Recently it’s seemed like Britain is going through an extremely difficult adolescence, changing from one thing into another, working out which parts of its old personality to keep hold of and which to shrug off.
In other words it looks a bit like this:
The Brexit vote, the rise and fall of UKIP, the fall and rise of Jeremy Corbyn, and an increasingly difficult relationship with business, Parliament and the media all illustrate this upheaval. Lately I’ve been interested in reading speeches from similar periods of great upheaval in British social and political life and examining how speakers previously made sense of what was going on around them.
I expected to spend most of my time on the social revolutions of 1945 and the 60s/70s. I didn’t expect to find myself reading and rereading a speech less than 20 years old, and I certainly didn’t expect that speech to be by Peter Lilley, who (with all respect to him) hardly has a reputation as a modern-day Churchill. But then I read this:
It’s a fascinating early attempt to rebrand the Conservative party after the bloodbath of the 1997 general election. And it’s important to note that the Peter Lilley of 1999 wasn’t the Peter Lilley of today – a prominent Eurosceptic and occasional rebel, secure enough and comfortable enough to defy the Whips at will. In 1999 Lilley was deputy leader of the party. It was his job to speak for Conservatives across the land. To help lead the party through an electoral Sahara. And he clearly felt that the best way to do this was to admit their shortcomings quickly, publicly and without caveat.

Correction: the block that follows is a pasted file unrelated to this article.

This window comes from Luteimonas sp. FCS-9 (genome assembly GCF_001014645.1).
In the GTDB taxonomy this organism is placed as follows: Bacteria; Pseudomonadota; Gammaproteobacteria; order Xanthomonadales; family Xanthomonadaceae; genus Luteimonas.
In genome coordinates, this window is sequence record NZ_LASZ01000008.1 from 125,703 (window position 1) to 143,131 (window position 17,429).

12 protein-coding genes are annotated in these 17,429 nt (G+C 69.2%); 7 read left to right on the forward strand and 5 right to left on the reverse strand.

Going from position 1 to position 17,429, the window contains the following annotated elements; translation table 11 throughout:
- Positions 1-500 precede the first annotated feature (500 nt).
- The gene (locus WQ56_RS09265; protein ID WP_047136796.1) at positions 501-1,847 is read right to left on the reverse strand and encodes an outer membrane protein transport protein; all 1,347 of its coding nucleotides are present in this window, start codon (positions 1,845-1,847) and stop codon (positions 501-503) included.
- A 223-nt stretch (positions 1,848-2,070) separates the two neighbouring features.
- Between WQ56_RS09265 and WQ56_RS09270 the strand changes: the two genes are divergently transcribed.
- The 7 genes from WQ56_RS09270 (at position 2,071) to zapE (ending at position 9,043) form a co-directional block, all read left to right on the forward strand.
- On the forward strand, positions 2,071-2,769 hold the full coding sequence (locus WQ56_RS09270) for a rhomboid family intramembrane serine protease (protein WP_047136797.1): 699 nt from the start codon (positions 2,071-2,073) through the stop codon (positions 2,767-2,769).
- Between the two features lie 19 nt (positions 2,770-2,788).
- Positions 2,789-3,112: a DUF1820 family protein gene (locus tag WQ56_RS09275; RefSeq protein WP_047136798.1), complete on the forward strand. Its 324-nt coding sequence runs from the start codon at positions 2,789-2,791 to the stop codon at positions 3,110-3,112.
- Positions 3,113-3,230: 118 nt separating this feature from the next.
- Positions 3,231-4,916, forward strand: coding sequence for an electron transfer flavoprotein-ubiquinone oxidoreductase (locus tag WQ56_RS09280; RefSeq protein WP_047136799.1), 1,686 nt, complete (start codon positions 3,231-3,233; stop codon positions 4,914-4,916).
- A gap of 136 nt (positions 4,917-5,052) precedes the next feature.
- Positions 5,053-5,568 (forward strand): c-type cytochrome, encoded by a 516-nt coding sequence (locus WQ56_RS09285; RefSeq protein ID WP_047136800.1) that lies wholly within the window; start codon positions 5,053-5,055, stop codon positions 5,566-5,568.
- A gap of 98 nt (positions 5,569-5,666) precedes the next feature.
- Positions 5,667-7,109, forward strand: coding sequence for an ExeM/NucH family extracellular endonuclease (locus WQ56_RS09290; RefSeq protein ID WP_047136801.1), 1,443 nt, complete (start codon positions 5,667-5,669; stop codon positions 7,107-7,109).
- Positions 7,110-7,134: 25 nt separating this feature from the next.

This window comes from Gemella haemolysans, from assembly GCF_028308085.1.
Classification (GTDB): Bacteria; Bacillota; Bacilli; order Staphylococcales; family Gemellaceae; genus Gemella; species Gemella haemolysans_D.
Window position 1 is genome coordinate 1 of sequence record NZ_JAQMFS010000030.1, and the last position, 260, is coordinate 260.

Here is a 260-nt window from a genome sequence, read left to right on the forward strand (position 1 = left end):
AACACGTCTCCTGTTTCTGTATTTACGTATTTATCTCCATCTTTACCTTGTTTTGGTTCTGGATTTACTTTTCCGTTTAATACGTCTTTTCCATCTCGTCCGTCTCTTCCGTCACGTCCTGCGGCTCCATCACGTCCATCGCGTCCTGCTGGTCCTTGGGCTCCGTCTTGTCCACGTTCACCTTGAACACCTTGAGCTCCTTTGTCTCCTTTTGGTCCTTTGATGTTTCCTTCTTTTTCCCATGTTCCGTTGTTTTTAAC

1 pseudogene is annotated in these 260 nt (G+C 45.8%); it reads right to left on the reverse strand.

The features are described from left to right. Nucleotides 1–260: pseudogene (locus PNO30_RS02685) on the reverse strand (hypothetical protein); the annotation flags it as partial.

“The public's greatest area of unease about Conservatives is our supposedly hostile attitude to the Welfare State and particularly to Health and Education.”
Or “Conservatives' intellectual body language has conveyed a palpable feeling of guilt about support for the public services.”
Or “Unless and until we are prepared to accept that there is more to life and more to Conservatism than defending and extending the free market, we will always be on the intellectual back foot where the public services are concerned.”
These are huge, bold statements. But they were refined even further, distilled into pure poison, by none other than the current Prime Minister, Theresa May, a few years later, with her famous ‘nasty party’ speech to the Conservative party conference in 2002. The speech is here:
Some party activists would have recoiled at this language, or been offended by it. But here’s the thing. It’s notable that both Lilley and May use their speeches to praise their party leaders. And they don’t denigrate the previous leaders who presided over electoral oblivion.
That’s important and it summarises something important about successful ‘rebranding’ speeches – indeed successful speeches of all types. There has to be both carrot and stick.
The stick is the admission that things can’t go on as they are. It’s the fact that bovine acceptance of the status quo is for some reason unwise or even threatening. It’s the context for your new product or for the activities of your well-established organisation.
The carrot is the incentive to change – the positive rather than negative case. It’s the vision of what will happen if you do buy the new product or accept that organisation’s expertise.
The most successful speakers during times of serious social upheaval all understand this message. Blair, Barack, Bevan. But we can use that model whenever we speak, in order to strengthen our message, write a more interesting speech and arrive at a more compelling more effective narrative.